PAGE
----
As much as the evidence substantiates our nagging feeling that we cannot do it on our own, but rather we must let God do it, we are stubborn and hard headed, impatient and unwilling to submit to God’s timetable. Waiting on the Lord was for the people who had time to spare! We are progressive and upwardly mobile, we have a purpose, we have a plan for growth, we have projections and pie charts, and we won’t let something as trivial as God’s will stand in the way of our vision.
The focus has shifted in this modern age from winning people to Christ, from seeing the spiritual growth and requisite discipleship transform a person from what they once were to what God desires them to be, to the number of people that show up for service on Sunday morning. We are so consumed with numbers that nothing is sacred anymore in our pursuit of filling the new sanctuary we’ve managed to build.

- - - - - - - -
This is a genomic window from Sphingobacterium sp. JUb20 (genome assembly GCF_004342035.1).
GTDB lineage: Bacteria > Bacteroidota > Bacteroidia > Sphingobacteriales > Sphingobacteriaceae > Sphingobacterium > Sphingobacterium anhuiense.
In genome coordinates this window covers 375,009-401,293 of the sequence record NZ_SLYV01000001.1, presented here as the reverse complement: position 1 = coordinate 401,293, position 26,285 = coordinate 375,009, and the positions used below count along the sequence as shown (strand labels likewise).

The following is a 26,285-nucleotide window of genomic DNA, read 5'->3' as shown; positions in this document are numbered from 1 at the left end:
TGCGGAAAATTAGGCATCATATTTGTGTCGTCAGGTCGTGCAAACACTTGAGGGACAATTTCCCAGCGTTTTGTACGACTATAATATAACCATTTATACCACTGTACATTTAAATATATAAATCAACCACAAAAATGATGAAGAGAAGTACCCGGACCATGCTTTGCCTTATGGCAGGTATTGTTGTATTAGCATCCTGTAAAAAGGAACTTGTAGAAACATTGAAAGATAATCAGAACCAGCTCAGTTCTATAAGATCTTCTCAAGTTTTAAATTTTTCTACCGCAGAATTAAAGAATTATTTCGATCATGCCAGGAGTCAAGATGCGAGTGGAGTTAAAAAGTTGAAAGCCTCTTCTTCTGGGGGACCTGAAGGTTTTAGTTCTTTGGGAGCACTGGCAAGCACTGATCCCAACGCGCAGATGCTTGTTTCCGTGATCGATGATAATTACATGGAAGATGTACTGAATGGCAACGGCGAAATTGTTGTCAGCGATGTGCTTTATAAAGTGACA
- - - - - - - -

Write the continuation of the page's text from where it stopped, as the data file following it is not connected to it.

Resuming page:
When we attempt to grow a work on our own, rather than allow God to grow it in His time, we are likened to someone who runs out of gas, and proceeds to try and push the car to their destination. Eventually exhaustion sets in, eventually your muscles give out, and you end up sitting by the side of the road sweating profusely, and bitter at the fact that you bought a car in good working condition, and it failed you, never once acknowledging your own foolishness for not fueling it. Jesus is the fuel, the word of God is the fuel, and if we have fuel, the ministry will run, and the church will run.